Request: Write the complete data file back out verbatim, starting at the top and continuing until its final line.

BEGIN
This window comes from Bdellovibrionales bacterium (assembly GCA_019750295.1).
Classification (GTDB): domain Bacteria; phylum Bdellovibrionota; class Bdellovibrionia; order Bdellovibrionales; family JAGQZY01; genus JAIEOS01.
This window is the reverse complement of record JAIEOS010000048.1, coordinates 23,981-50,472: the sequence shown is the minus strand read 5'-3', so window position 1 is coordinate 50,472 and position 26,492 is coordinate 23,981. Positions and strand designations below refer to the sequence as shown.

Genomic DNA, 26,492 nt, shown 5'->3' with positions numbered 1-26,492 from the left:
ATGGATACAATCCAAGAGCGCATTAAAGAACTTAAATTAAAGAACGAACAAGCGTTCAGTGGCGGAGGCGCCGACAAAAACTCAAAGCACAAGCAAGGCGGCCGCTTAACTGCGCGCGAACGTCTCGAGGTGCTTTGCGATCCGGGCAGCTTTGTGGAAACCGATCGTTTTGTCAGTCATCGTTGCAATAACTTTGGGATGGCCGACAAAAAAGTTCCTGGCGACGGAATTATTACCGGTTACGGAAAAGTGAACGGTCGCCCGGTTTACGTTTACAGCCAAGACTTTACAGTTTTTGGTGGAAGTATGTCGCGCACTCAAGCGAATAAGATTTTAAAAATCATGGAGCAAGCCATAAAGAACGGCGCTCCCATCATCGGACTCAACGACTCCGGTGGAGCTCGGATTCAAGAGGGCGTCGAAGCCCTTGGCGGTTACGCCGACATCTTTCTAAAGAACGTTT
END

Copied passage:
This window comes from Bdellovibrionales bacterium (assembly GCA_019750295.1).
Classification (GTDB): domain Bacteria; phylum Bdellovibrionota; class Bdellovibrionia; order Bdellovibrionales; family JAGQZY01; genus JAIEOS01.
This window is the reverse complement of record JAIEOS010000048.1, coordinates 23,981-50,472: the sequence shown is the minus strand read 5'-3', so window position 1 is coordinate 50,472 and position 26,492 is coordinate 23,981. Positions and strand designations below refer to the sequence as shown.

Genomic DNA, 26,492 nt, shown 5'->3' with positions numbered 1-26,492 from the left:
ATGGATACAATCCAAGAGCGCATTAAAGAACTTAAATTAAAGAACGAACAAGCGTTCAGTGGCGGAGGCGCCGACAAAAACTCAAAGCACAAGCAAGGCGGCCGCTTAACTGCGCGCGAACGTCTCGAGGTGCTTTGCGATCCGGGCAGCTTTGTGGAAACCGATCGTTTTGTCAGTCATCGTTGCAATAACTTTGGGATGGCCGACAAAAAAGTTCCTGGCGACGGAATTATTACCGGTTACGGAAAAGTGAACGGTCGCCCGGTTTACGTTTACAGCCAAGACTTTACAGTTTTTGGTGGAAGTATGTCGCGCACTCAAGCGAATAAGATTTTAAAAATCATGGAGCAAGCCATAAAGAACGGCGCTCCCATCATCGGACTCAACGACTCCGGTGGAGCTCGGATTCAAGAGGGCGTCGAAGCCCTTGGCGGTTACGCCGACATCTTTCTAAAGAACGTTT